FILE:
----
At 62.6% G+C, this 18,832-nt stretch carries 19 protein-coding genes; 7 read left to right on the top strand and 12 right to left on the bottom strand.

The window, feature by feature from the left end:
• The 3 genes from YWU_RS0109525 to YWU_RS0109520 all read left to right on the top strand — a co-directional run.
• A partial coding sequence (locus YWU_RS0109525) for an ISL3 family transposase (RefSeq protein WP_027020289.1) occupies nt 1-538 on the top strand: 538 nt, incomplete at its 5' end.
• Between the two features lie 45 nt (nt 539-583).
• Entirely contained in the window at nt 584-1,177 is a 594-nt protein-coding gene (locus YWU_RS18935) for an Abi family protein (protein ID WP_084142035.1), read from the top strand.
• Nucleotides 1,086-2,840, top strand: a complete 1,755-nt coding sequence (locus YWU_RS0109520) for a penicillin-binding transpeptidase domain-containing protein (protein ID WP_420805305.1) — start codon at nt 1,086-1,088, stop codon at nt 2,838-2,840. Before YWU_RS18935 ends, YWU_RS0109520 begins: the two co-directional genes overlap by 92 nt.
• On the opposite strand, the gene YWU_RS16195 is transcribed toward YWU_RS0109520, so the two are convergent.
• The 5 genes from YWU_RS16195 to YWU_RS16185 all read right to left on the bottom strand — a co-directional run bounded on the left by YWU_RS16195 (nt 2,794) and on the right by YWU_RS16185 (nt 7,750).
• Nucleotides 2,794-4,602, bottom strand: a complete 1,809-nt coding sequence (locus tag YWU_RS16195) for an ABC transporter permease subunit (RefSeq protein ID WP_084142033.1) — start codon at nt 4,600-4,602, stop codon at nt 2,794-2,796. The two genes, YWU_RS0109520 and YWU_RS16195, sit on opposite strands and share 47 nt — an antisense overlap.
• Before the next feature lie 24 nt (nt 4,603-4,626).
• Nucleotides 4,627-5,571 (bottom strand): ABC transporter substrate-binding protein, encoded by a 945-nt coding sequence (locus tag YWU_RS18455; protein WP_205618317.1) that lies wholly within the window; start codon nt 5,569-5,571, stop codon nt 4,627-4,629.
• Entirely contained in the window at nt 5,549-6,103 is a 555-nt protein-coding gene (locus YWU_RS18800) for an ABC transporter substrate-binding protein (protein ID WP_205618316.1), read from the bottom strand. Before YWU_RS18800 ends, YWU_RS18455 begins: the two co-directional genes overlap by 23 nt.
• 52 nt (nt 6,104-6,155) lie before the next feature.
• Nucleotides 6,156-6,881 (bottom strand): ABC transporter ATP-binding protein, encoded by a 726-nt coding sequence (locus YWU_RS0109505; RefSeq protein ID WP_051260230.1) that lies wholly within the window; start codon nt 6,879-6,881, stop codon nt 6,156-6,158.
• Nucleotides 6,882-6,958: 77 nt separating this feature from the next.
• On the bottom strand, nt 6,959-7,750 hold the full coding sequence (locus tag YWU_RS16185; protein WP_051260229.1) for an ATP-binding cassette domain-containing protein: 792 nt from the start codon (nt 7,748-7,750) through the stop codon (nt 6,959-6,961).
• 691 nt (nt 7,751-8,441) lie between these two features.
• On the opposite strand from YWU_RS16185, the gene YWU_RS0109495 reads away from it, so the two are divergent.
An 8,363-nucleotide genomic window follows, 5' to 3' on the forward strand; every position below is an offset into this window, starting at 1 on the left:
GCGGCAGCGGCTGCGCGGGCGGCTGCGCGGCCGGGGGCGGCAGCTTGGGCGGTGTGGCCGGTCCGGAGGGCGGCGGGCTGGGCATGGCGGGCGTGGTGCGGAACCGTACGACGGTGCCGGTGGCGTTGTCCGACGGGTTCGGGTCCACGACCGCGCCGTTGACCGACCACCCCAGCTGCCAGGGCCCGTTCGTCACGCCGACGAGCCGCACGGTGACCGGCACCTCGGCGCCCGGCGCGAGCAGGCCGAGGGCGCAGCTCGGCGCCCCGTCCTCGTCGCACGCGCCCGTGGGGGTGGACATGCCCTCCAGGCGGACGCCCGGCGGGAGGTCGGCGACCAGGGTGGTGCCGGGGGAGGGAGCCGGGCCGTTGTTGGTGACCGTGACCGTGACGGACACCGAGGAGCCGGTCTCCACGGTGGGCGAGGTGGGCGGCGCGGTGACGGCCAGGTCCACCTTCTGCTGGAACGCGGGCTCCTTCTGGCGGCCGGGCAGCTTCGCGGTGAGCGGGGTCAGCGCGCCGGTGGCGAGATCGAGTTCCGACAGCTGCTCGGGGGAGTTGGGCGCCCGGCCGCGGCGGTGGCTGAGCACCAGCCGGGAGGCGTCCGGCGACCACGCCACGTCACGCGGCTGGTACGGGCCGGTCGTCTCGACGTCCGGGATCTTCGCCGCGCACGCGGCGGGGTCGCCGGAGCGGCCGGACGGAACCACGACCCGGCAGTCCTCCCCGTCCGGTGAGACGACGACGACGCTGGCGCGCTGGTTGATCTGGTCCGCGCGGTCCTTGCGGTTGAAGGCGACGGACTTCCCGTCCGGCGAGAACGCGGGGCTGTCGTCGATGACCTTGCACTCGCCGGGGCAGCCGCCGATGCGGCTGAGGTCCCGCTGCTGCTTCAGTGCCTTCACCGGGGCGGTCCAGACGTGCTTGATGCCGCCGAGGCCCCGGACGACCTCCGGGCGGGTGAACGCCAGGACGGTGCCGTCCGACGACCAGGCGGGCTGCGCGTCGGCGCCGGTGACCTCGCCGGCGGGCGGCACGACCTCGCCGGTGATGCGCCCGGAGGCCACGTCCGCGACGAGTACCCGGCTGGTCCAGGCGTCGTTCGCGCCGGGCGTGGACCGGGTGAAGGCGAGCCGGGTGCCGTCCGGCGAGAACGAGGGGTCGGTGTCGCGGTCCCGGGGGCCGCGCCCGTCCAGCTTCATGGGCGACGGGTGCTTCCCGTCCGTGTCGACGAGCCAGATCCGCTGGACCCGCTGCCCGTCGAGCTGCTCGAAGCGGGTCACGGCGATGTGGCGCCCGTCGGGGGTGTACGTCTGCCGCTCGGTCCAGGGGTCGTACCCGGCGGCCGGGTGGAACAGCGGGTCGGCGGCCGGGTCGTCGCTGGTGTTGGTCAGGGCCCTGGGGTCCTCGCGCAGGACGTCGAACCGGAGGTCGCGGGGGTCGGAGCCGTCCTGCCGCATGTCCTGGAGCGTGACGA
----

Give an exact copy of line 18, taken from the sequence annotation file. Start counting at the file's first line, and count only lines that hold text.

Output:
• 691 nt (nt 7,751-8,441) lie between these two features.